October 8, 2013 by Heidi
Title: Fairyland [Goodreads]
Author: Catherynne M. Valente [Website|Twitter]
Illustrator: Ana Juan
Genre: Middle Grade, Fantasy
Published: Most recent installment (The Girl Who Soared Over Fairyland and Cut the Moon in Two) October 1st, 2013 by Feiwel and Friends
Format: Hardcover; 256 pages
Source: ARC from publisher.
Oh dear friends. I have told you of my love for Catherynne M. Valente many times, but the time has long since past that I should sing the praises of her Fairyland series in particular. I’ll admit it wasn’t love at first page for me and brave September, though as I close the final pages of the third installment I find myself desperately missing her company, as she misses Fiaryland and those friends within it, even before I leave it. What started out a journey of a girl with no heart has become something so utterly fragile and tenuous–a girl on the brink of womanhood struggling desperately to control her young heart.
You’re going to tell me how to get into Fairyland,” she revised, “ because even though I am spoiled and you don’t like me, it’s a good bet I’ll stir some manner of consternation up there and kick things over and make a mess, because I’m a person and that means trouble and trouble means me.”
Oh yes, we are all people and that certainly means trouble. Cat Valente’s Fairyland is a series for every fantasy lover, proudly masquerading about the children’s section. Don’t be fooled by the adorable illustrations and its Victorian air, the Fairyland series is for the young and the old, for those who have lost their Ways, and for any who ever struggled with growing up. Yes, Fairyland is certainly about some grand adventure–one can surmise this from the titles alone, but it is also an excercise in things never being quite what they seem or what one might expect.
There are Wyveraries and minotaurs, icey armor-clad puffins and tiny pookas. The moon is something akin to the ocean, and one’s shadow has its own things to be getting about to doing. Sometimes the villain is you, and sometimes it’s not such a bad thing to be a rabble-rouser. Cat Valente has the most exquisite way of penning the most ridiculous and solemn of truths. Truths you may never forget once having read them, because even though you never quite thought about it that way–yes, love is a Yeti.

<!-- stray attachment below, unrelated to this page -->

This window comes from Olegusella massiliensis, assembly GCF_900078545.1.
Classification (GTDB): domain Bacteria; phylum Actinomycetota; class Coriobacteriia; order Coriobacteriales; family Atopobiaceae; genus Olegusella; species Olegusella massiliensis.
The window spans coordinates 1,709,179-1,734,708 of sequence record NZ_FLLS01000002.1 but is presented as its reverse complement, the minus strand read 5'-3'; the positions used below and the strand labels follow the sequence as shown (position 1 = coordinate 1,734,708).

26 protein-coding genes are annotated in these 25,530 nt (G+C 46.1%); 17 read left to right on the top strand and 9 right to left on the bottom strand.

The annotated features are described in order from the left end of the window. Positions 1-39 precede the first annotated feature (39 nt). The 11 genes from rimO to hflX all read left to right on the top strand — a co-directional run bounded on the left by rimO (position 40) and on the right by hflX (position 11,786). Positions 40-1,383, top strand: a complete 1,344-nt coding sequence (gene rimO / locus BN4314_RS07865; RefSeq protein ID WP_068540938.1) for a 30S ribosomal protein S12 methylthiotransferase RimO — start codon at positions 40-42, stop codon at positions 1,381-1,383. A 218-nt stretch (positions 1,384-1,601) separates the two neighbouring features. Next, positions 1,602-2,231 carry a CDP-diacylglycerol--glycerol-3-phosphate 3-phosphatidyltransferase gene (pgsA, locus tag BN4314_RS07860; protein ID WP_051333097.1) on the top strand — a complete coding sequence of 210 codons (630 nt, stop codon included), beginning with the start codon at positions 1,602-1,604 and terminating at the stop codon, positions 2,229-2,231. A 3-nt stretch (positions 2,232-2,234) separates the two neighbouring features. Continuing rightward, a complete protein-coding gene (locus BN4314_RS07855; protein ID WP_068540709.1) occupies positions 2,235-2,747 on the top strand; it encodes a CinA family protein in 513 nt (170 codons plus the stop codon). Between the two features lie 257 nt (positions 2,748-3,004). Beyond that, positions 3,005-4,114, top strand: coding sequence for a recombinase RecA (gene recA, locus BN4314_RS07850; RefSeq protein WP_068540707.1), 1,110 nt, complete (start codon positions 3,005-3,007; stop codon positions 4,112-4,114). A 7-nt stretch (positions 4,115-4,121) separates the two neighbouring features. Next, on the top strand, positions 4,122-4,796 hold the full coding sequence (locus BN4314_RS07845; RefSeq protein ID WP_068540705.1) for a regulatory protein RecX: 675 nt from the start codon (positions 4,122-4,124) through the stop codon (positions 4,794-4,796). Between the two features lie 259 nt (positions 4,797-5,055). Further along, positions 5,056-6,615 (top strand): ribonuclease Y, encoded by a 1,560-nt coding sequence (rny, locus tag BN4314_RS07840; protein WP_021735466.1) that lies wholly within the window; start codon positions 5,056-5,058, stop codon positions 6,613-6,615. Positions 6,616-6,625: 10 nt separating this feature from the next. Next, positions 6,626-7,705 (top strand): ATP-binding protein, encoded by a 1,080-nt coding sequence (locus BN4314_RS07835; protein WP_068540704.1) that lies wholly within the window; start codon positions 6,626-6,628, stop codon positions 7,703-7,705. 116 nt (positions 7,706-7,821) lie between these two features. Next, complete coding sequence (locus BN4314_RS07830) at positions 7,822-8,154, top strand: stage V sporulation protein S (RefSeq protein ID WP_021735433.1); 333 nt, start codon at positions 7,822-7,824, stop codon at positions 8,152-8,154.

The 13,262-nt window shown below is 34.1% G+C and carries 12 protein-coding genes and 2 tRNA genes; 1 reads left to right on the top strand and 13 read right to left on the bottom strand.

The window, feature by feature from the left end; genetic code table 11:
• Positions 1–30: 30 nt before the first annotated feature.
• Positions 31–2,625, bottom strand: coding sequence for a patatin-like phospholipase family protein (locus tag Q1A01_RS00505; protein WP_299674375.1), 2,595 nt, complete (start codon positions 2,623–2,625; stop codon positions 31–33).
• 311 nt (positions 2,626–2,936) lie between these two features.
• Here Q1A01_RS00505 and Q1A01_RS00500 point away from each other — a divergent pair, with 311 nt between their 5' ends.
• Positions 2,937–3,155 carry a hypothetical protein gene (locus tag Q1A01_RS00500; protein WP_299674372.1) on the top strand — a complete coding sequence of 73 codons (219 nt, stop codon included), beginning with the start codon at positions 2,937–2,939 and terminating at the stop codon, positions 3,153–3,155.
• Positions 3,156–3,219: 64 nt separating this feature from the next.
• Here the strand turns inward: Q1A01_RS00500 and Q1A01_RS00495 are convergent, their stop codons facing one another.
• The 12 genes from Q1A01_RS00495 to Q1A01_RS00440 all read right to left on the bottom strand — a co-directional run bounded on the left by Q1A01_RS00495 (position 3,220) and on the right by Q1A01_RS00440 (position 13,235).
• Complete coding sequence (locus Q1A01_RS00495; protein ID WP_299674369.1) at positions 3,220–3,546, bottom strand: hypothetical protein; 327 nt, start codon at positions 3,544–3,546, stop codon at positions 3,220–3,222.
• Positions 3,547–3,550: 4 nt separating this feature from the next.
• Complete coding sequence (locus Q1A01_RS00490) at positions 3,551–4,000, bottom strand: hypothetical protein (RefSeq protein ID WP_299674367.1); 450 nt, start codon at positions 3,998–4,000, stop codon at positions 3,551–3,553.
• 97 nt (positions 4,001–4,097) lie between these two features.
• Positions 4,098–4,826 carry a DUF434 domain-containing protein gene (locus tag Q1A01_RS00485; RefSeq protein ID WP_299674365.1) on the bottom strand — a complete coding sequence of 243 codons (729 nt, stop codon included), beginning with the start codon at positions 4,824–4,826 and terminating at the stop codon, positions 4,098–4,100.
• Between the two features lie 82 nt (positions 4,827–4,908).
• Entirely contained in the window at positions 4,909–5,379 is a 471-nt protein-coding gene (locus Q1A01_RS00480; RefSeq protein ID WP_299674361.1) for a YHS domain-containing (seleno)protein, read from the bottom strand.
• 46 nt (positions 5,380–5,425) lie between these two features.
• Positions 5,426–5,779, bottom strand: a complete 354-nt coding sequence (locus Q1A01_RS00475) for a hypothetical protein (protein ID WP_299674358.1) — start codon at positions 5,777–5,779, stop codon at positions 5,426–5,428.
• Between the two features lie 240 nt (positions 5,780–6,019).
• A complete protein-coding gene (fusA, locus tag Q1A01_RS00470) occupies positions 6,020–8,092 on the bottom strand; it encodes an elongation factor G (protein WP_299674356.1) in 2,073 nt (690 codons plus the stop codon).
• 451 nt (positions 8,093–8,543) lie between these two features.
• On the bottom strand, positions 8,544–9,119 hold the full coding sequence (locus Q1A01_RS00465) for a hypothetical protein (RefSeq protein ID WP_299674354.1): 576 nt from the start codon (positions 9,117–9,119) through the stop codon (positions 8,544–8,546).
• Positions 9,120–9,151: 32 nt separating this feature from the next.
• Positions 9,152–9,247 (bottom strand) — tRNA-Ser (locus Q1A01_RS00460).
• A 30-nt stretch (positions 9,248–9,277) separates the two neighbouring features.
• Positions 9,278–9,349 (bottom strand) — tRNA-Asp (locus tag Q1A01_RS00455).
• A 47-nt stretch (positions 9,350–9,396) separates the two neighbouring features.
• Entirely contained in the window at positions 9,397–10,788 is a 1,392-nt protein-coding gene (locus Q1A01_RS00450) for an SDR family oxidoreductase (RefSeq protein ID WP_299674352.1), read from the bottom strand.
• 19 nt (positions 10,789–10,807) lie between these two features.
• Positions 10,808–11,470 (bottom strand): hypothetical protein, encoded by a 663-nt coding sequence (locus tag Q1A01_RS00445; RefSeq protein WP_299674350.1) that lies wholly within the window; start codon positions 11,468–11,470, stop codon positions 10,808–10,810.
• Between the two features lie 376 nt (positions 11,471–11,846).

I love September’s travels in Fairyland because they are not necessarily an escape from so much as an adventure to. September, in her every day life, is neither unloved nor unburdened. She is your average little Nebraskan girl in the times of WWI, who has a mother with a hand for machines and a father off fighting a war. An average little girl who relates to us through time, because regardless of the setting, we have all felt awkward and uncertain in our own skin.
It is the most recent installment, The Girl Who Soared Over Fairyland and Cut the Moon in Two that has utterly captured me. While yes, I have had scads of fun trouncing around Fairyland-below and sailing around Fairyland’s shores with only one shoe, it is this September that I remember best. The awkward 14-year-old struggling so hard to be the adult she thinks she ought to become without ever realizing that there is no strict manual for Adult. Adult doesn’t mean you no longer feel those things you felt as a child–excitement, and embarrassment, and absolute uncertainty or sadness–and it certainly doesn’t meant no Fairyland. September struggles so literally with the notion of her fate and what she will become that she begins to fear being cornered into the future she would choose for herself. I will look every reader in the eyes now and dare them not to understand–even a little–what September goes through in this book.
Time may be the only magic–it heals and changes things and allows us to forget for long moments what it was like to be 12 or 13 or 14, but in Fairyland we can remember. And perhaps dream a little too. Time is the waiting game between visits, and the necessary element for one’s heart to creep back down from their throat after an uncertain ending of horror and delight. I am so happy that September will have more time to spend in Fairyland, as it means we as readers will too. But even more so I love that Cat Valente recognizes that while growing up is hard, and requires all sorts of new things, it does not in any way require one to stop living or loving or delighting in the world around them as they did when they were young.
Also, the woman has a keen understanding of libraries:
A silent Library is a sad Library. A Library without patrons on whom to pile books and tales and knowing and magazines full of up-to-the-minute politickal fashions and atlases and plays in pentameter! A Library should be full of exclamations! Shouts of delight and horror as the wonders of the world are discovered or the lies of the heavens are uncovered or the wild adventures of devil-knows-who sent romping out of the pages. A Library should be full of now-just-a-minutes and that-can’t-be-rights and scientifick folk running skelter to prove somebody wrong. It should positively vibrate with laughing at comedies and sobbing at tragedies, it should echo with gasps as decent ladies glimpse indecent things and indecent ladies stumble upon secret and scandalous decencies! A Library should not shush; it should roar!